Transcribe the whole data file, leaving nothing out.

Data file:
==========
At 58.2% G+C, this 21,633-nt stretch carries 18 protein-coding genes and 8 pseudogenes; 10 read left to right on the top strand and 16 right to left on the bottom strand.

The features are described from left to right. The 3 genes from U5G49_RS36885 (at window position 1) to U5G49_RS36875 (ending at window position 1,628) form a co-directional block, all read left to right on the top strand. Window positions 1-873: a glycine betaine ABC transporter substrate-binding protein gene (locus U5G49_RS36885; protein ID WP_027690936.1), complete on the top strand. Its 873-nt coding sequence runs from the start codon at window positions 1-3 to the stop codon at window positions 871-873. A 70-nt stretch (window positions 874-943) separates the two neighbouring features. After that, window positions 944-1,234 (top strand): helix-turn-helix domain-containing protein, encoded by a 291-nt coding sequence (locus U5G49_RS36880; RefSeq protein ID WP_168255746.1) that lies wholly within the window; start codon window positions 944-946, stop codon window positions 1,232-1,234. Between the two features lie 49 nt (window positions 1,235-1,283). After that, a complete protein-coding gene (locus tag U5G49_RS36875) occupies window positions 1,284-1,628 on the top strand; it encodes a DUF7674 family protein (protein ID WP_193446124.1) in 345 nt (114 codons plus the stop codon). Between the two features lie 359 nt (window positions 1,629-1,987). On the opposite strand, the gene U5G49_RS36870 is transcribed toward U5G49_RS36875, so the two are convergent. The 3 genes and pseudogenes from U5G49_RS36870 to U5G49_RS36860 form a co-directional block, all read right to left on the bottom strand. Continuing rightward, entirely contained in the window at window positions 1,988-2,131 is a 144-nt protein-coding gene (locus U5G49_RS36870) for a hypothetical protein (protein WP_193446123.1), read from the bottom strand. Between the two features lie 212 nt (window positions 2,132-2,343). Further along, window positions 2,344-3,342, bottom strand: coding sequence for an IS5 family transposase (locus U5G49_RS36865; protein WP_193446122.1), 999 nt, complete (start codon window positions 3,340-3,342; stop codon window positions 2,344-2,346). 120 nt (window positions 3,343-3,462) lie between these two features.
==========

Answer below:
At 58.2% G+C, this 21,633-nt stretch carries 18 protein-coding genes and 8 pseudogenes; 10 read left to right on the top strand and 16 right to left on the bottom strand.

The features are described from left to right. The 3 genes from U5G49_RS36885 (at window position 1) to U5G49_RS36875 (ending at window position 1,628) form a co-directional block, all read left to right on the top strand. Window positions 1-873: a glycine betaine ABC transporter substrate-binding protein gene (locus U5G49_RS36885; protein ID WP_027690936.1), complete on the top strand. Its 873-nt coding sequence runs from the start codon at window positions 1-3 to the stop codon at window positions 871-873. A 70-nt stretch (window positions 874-943) separates the two neighbouring features. After that, window positions 944-1,234 (top strand): helix-turn-helix domain-containing protein, encoded by a 291-nt coding sequence (locus U5G49_RS36880; RefSeq protein ID WP_168255746.1) that lies wholly within the window; start codon window positions 944-946, stop codon window positions 1,232-1,234. Between the two features lie 49 nt (window positions 1,235-1,283). After that, a complete protein-coding gene (locus tag U5G49_RS36875) occupies window positions 1,284-1,628 on the top strand; it encodes a DUF7674 family protein (protein ID WP_193446124.1) in 345 nt (114 codons plus the stop codon). Between the two features lie 359 nt (window positions 1,629-1,987). On the opposite strand, the gene U5G49_RS36870 is transcribed toward U5G49_RS36875, so the two are convergent. The 3 genes and pseudogenes from U5G49_RS36870 to U5G49_RS36860 form a co-directional block, all read right to left on the bottom strand. Continuing rightward, entirely contained in the window at window positions 1,988-2,131 is a 144-nt protein-coding gene (locus U5G49_RS36870) for a hypothetical protein (protein WP_193446123.1), read from the bottom strand. Between the two features lie 212 nt (window positions 2,132-2,343). Further along, window positions 2,344-3,342, bottom strand: coding sequence for an IS5 family transposase (locus U5G49_RS36865; protein WP_193446122.1), 999 nt, complete (start codon window positions 3,340-3,342; stop codon window positions 2,344-2,346). 120 nt (window positions 3,343-3,462) lie between these two features.